The Blue and Silver Shark, The Biker Story SeriesBook 5 of the Series by Edward Winterhalder & Marc Teatum
The Blue and Silver Shark (Book Five in The Biker Story Series) continues to take readers deep into the world of the 1% outlaw biker. In this story, we learn that not all 1%ers are outside the law, in some cases, they are on the inside. Thomas Chandler is a criminal attorney and independent Harley rider; Earle Hastings is an outlaw biker, Harley mechanic, and president of the Vermont chapter of the Skuldmen Motorcycle Club, one of the most notorious outlaw 1%er motorcycle clubs in North America. Despite being from different worlds, the two men are the best of friends. When the horror the world comes to know as the Boston Marathon bombing occurs, Earle makes a connection to the event that shakes him to the core. Earle is hunted down and shot by third suspected terrorists, and Thomas goes on a quest for revenge with guidance from two federal law enforcement agents. Enlisting several chapters of Skuldmen in New England to assist him in locating this third Boston bomber, the lawyer is conflicted as he straddles a fine line between the two worlds he lives in, and the choices he must make when it comes to moral justice, or biker justice.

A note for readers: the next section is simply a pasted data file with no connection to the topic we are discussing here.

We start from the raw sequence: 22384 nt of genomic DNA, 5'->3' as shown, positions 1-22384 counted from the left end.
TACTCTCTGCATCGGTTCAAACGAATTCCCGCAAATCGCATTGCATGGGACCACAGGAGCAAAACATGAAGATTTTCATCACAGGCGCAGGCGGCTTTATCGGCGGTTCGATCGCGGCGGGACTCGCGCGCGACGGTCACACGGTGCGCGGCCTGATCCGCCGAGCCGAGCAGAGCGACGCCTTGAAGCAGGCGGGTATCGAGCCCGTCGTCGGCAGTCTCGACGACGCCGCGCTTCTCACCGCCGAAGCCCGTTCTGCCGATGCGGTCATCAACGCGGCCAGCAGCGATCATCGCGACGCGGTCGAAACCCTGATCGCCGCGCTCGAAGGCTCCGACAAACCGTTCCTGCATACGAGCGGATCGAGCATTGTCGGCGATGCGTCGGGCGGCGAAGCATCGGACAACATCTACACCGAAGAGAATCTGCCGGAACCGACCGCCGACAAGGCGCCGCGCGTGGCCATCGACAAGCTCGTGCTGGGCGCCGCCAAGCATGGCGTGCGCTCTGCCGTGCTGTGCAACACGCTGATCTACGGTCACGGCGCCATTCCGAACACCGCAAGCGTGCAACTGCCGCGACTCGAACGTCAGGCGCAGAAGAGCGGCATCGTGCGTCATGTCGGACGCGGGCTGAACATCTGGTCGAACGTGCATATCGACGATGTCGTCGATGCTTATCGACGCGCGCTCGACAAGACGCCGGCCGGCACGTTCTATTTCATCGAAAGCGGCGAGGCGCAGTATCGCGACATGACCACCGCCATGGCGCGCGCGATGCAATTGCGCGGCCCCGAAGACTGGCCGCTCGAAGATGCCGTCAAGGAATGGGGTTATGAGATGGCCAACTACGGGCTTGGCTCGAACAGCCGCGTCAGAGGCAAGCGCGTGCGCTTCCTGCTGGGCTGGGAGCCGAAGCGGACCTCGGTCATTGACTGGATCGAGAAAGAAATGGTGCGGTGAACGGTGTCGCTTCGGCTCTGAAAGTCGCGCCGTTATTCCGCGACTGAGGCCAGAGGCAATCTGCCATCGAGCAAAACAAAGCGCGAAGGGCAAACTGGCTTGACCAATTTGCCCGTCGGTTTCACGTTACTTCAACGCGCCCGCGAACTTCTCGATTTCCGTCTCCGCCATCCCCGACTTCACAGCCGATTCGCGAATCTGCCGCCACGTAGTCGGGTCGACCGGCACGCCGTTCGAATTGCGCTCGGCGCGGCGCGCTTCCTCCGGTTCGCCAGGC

The Blue and Silver Shark, The Biker Story Series: Chapter 3
Five days later, inside the Skuldmen chapter clubhouse in Hartford, Connecticut, Earle shouted across the room. It was the morning after the big party, if you can call nearly noon, still morning. Most in the room were nursing a bit of a hangover. The rest were nursing big ones. The prospects and a few hang around young things were making food for those that were still living.
“Joe Don, Rocky, you ready to roll?”
“Give me ten more minutes, will ya, mommy?” Joe Don, the Prez of the Springfield chapter shouted back. “I need to finish my eggs and coffee.”
Simultaneously the VP, Rocky, gave Earle the finger and downed what was left in the bottle of beer he had in his hand.
“I’ll be out front waiting, assholes,” Earle replied, smiling.
He grabbed his overnight bag from the chair, and walked out of the clubhouse. For Earle, he often thought about how Route 5, just two blocks away, was the same road that ran past his shop in the state to the north. He could go out, make a left and just keep riding on this small two lane blacktop through 1000 towns to easily get back to his own